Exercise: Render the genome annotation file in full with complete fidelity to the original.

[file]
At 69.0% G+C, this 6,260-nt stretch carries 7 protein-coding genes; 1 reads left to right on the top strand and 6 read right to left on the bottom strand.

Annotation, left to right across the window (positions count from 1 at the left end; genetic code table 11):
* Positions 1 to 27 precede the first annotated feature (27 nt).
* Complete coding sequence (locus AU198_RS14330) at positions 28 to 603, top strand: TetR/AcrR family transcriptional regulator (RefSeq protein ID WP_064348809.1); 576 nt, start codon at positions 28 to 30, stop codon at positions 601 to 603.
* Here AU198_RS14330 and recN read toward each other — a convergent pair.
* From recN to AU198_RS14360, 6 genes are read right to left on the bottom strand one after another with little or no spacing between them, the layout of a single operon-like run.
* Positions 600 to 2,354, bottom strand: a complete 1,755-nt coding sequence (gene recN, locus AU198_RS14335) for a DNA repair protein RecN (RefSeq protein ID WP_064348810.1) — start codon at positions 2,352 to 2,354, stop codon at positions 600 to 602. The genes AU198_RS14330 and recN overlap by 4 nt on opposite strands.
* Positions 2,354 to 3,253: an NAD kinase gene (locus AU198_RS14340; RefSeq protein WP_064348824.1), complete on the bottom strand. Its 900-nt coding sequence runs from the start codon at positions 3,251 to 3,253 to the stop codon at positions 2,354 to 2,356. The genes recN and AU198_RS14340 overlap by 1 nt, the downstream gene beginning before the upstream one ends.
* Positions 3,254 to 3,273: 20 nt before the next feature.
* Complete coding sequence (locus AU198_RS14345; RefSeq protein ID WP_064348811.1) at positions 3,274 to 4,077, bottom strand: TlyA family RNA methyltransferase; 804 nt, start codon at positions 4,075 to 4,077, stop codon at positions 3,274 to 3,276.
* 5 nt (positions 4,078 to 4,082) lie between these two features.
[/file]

At 69.0% G+C, this 6,260-nt stretch carries 7 protein-coding genes; 1 reads left to right on the top strand and 6 read right to left on the bottom strand.

Annotation, left to right across the window (positions count from 1 at the left end; genetic code table 11):
* Positions 1 to 27 precede the first annotated feature (27 nt).
* Complete coding sequence (locus AU198_RS14330) at positions 28 to 603, top strand: TetR/AcrR family transcriptional regulator (RefSeq protein ID WP_064348809.1); 576 nt, start codon at positions 28 to 30, stop codon at positions 601 to 603.
* Here AU198_RS14330 and recN read toward each other — a convergent pair.
* From recN to AU198_RS14360, 6 genes are read right to left on the bottom strand one after another with little or no spacing between them, the layout of a single operon-like run.
* Positions 600 to 2,354, bottom strand: a complete 1,755-nt coding sequence (gene recN, locus AU198_RS14335) for a DNA repair protein RecN (RefSeq protein ID WP_064348810.1) — start codon at positions 2,352 to 2,354, stop codon at positions 600 to 602. The genes AU198_RS14330 and recN overlap by 4 nt on opposite strands.
* Positions 2,354 to 3,253: an NAD kinase gene (locus AU198_RS14340; RefSeq protein WP_064348824.1), complete on the bottom strand. Its 900-nt coding sequence runs from the start codon at positions 3,251 to 3,253 to the stop codon at positions 2,354 to 2,356. The genes recN and AU198_RS14340 overlap by 1 nt, the downstream gene beginning before the upstream one ends.
* Positions 3,254 to 3,273: 20 nt before the next feature.
* Complete coding sequence (locus AU198_RS14345; RefSeq protein ID WP_064348811.1) at positions 3,274 to 4,077, bottom strand: TlyA family RNA methyltransferase; 804 nt, start codon at positions 4,075 to 4,077, stop codon at positions 3,274 to 3,276.
* 5 nt (positions 4,078 to 4,082) lie between these two features.